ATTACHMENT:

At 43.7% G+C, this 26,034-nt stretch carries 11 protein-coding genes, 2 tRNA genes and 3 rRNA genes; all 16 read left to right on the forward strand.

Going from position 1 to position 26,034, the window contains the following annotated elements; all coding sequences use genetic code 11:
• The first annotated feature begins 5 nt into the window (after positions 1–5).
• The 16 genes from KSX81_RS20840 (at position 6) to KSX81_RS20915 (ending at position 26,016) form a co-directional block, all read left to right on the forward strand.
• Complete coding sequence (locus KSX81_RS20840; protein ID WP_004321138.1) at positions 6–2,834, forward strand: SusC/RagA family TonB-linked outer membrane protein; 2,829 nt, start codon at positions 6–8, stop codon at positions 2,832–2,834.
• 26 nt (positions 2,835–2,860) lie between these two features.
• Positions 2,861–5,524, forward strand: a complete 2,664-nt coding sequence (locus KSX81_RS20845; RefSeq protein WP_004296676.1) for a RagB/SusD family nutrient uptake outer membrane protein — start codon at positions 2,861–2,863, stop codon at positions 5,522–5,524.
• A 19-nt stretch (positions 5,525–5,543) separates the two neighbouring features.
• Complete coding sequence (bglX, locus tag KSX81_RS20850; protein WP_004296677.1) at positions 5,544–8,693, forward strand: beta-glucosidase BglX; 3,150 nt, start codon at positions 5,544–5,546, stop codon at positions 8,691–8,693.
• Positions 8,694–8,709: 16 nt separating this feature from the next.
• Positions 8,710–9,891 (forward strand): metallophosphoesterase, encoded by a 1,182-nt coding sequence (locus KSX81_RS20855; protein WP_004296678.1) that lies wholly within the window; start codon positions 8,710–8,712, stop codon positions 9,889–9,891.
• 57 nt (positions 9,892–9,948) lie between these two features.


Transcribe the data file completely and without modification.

At 43.7% G+C, this 26,034-nt stretch carries 11 protein-coding genes, 2 tRNA genes and 3 rRNA genes; all 16 read left to right on the forward strand.

Going from position 1 to position 26,034, the window contains the following annotated elements; all coding sequences use genetic code 11:
• The first annotated feature begins 5 nt into the window (after positions 1–5).
• The 16 genes from KSX81_RS20840 (at position 6) to KSX81_RS20915 (ending at position 26,016) form a co-directional block, all read left to right on the forward strand.
• Complete coding sequence (locus KSX81_RS20840; protein ID WP_004321138.1) at positions 6–2,834, forward strand: SusC/RagA family TonB-linked outer membrane protein; 2,829 nt, start codon at positions 6–8, stop codon at positions 2,832–2,834.
• 26 nt (positions 2,835–2,860) lie between these two features.
• Positions 2,861–5,524, forward strand: a complete 2,664-nt coding sequence (locus KSX81_RS20845; RefSeq protein WP_004296676.1) for a RagB/SusD family nutrient uptake outer membrane protein — start codon at positions 2,861–2,863, stop codon at positions 5,522–5,524.
• A 19-nt stretch (positions 5,525–5,543) separates the two neighbouring features.
• Complete coding sequence (bglX, locus tag KSX81_RS20850; protein WP_004296677.1) at positions 5,544–8,693, forward strand: beta-glucosidase BglX; 3,150 nt, start codon at positions 5,544–5,546, stop codon at positions 8,691–8,693.
• Positions 8,694–8,709: 16 nt separating this feature from the next.
• Positions 8,710–9,891 (forward strand): metallophosphoesterase, encoded by a 1,182-nt coding sequence (locus KSX81_RS20855; protein WP_004296678.1) that lies wholly within the window; start codon positions 8,710–8,712, stop codon positions 9,889–9,891.
• 57 nt (positions 9,892–9,948) lie between these two features.